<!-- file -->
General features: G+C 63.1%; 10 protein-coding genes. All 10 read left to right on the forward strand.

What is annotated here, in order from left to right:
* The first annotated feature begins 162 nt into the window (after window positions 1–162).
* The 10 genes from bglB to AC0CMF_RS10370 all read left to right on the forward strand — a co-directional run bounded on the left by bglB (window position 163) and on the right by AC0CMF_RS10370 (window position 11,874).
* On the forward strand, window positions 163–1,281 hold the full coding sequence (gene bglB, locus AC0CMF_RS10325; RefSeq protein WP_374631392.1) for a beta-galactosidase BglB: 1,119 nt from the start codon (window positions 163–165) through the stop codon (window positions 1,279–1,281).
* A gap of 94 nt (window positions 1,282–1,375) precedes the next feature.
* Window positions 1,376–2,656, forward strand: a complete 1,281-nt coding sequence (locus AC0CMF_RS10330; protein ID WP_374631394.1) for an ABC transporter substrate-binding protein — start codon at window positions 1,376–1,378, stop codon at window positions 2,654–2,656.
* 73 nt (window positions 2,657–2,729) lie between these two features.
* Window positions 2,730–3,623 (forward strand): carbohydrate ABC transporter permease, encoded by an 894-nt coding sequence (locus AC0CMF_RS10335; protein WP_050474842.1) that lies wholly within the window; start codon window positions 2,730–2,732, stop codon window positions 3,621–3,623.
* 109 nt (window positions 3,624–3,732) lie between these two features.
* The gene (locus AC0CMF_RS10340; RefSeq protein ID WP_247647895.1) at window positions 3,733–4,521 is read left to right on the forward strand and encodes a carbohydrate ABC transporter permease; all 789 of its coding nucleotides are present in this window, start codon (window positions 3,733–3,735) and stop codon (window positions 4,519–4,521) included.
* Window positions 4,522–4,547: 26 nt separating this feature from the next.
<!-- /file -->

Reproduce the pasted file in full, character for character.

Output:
General features: G+C 63.1%; 10 protein-coding genes. All 10 read left to right on the forward strand.

What is annotated here, in order from left to right:
* The first annotated feature begins 162 nt into the window (after window positions 1–162).
* The 10 genes from bglB to AC0CMF_RS10370 all read left to right on the forward strand — a co-directional run bounded on the left by bglB (window position 163) and on the right by AC0CMF_RS10370 (window position 11,874).
* On the forward strand, window positions 163–1,281 hold the full coding sequence (gene bglB, locus AC0CMF_RS10325; RefSeq protein WP_374631392.1) for a beta-galactosidase BglB: 1,119 nt from the start codon (window positions 163–165) through the stop codon (window positions 1,279–1,281).
* A gap of 94 nt (window positions 1,282–1,375) precedes the next feature.
* Window positions 1,376–2,656, forward strand: a complete 1,281-nt coding sequence (locus AC0CMF_RS10330; protein ID WP_374631394.1) for an ABC transporter substrate-binding protein — start codon at window positions 1,376–1,378, stop codon at window positions 2,654–2,656.
* 73 nt (window positions 2,657–2,729) lie between these two features.
* Window positions 2,730–3,623 (forward strand): carbohydrate ABC transporter permease, encoded by an 894-nt coding sequence (locus AC0CMF_RS10335; protein WP_050474842.1) that lies wholly within the window; start codon window positions 2,730–2,732, stop codon window positions 3,621–3,623.
* 109 nt (window positions 3,624–3,732) lie between these two features.
* The gene (locus AC0CMF_RS10340; RefSeq protein ID WP_247647895.1) at window positions 3,733–4,521 is read left to right on the forward strand and encodes a carbohydrate ABC transporter permease; all 789 of its coding nucleotides are present in this window, start codon (window positions 3,733–3,735) and stop codon (window positions 4,519–4,521) included.
* Window positions 4,522–4,547: 26 nt separating this feature from the next.